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The relationship between osteoarthritis and cardiovascular disease in a population health survey: a cross-sectional study
  1. M Mushfiqur Rahman1,2,
  2. Jacek A Kopec1,2,
  3. Jolanda Cibere2,3,
  4. Charlie H Goldsmith2,4,
  5. Aslam H Anis1,5
  1. 1School of Population and Public Health, University of British Columbia Vancouver, British Columbia, Canada
  2. 2Arthritis Research Centre of Canada, Richmond, British Columbia, Vancouver, Canada
  3. 3Department of Medicine, University of British Columbia, Vancouver, British Columbia, Canada
  4. 4Department of Health Sciences, Simon Fraser University, Burnaby, British Columbia, Canada
  5. 5Centre for Health Evaluation and Outcome Sciences, Vancouver, British Columbia, Canada
  1. Correspondence to Mr M Mushfiqur Rahman; mrahman{at}arthritisresearch.ca

Abstract

Objectives Our objective was to determine the relationship between osteoarthritis (OA) and heart diseases (myocardial infarction (MI), angina, congestive heart failure (CHF)) and stroke using population-based survey data.

Design Cross-sectional study.

Setting Canadian Community Health Survey (CCHS).

Participants Adult participants in the CCHS cycles 1.1, 2.1 and 3.1 were included. CCHS provides nationally representative data on health determinants, health status and health system utilisation. We have identified 40 817 self-reported OA subjects and selected 1:1 matched non-OA respondents by age, sex and CCHS cycles.

Main outcome measures Self-reported heart disease was the primary outcome and MI, angina, CHF and stroke were considered as secondary outcomes. Multivariable logistic regression models were used to estimate the ORs after adjusting for sociodemographic status, obesity, physical activity, smoking status, fruit and vegetable consumption, medication use, diabetes, hypertension and chronic obstructive pulmonary disease.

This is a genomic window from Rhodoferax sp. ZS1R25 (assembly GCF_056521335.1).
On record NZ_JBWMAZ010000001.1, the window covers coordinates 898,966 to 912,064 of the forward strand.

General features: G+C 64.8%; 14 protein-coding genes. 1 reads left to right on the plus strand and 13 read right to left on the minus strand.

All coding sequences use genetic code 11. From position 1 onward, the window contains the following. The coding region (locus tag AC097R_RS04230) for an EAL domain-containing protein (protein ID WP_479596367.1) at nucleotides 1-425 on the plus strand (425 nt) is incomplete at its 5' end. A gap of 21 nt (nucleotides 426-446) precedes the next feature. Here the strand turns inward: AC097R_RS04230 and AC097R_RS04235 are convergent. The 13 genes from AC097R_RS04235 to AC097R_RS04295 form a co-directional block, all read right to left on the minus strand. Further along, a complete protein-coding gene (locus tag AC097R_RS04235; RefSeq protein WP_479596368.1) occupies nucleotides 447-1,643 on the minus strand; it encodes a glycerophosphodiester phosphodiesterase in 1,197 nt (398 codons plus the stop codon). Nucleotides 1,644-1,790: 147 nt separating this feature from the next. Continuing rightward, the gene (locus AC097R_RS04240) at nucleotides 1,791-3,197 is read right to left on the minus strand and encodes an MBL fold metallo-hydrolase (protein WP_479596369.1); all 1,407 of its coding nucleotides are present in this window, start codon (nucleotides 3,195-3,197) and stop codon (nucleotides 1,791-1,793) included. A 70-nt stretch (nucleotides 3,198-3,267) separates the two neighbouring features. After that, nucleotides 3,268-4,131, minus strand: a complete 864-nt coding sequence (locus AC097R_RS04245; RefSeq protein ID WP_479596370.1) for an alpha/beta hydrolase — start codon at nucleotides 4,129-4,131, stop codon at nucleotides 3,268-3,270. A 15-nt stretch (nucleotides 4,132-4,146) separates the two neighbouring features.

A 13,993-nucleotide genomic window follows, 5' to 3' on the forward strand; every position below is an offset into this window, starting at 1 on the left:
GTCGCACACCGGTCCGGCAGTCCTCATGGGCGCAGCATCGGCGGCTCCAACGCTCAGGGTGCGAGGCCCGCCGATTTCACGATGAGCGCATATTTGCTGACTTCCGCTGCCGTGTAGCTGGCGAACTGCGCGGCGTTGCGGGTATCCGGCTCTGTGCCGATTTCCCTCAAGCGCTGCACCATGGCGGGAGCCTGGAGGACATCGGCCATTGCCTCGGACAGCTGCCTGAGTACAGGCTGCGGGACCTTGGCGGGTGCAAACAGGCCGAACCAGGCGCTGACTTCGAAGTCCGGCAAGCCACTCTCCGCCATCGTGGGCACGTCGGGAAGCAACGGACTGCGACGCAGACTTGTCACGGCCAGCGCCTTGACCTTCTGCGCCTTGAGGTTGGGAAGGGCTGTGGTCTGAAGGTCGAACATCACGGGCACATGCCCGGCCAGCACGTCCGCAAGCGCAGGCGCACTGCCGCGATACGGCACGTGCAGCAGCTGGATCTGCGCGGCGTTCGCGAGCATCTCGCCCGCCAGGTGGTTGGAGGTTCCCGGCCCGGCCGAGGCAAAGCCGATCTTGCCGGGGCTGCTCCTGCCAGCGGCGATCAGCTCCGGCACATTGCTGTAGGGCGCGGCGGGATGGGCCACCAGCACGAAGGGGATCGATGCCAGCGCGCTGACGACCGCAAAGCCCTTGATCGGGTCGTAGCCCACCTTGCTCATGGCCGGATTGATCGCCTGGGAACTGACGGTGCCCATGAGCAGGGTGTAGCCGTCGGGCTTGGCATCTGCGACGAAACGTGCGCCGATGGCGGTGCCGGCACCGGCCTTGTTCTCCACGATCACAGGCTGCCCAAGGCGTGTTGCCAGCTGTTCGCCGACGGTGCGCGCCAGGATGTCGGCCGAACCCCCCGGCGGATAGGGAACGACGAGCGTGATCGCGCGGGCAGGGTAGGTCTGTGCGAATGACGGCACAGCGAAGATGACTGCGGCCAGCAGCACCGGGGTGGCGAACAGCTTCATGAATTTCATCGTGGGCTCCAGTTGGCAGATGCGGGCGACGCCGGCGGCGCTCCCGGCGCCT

Results The mean age of OA cases was 66 years and 71.6% were women. OA exhibited increased odds of prevalent heart disease, and adjusted overall OR (95% CI) was 1.45 (1.36 to 1.54), 1.35 (1.21 to 1.50) among men and 1.51 (1.39 to 1.64) among women with OA. OA showed increased ORs for angina and CHF in both men and women, and for MI in women. ORs (95% CI) for men and women, respectively, were 1.08 (0.91 to 1.28) and 1.49 (1.28 to 1.75) for MI, 1.76 (1.43 to 2.17) and 1.84 (1.59 to 2.14) for angina, 1.50 (1.13 to 1.97) and 1.81 (1.49 to 2.21) for CHF, and 1.08 (0.83 to 1.40) and 1.13 (0.93 to 1.37) for stroke.

Conclusions Prevalent OA was associated with self-reported heart disease, particularly angina, and CHF in both men and women, after controlling for established risk factors for these conditions. This study provides a rationale for further investigation of the association between OA and heart disease in longitudinal studies for investigating possible biological and behavioural mechanisms.

  • Epidemiology

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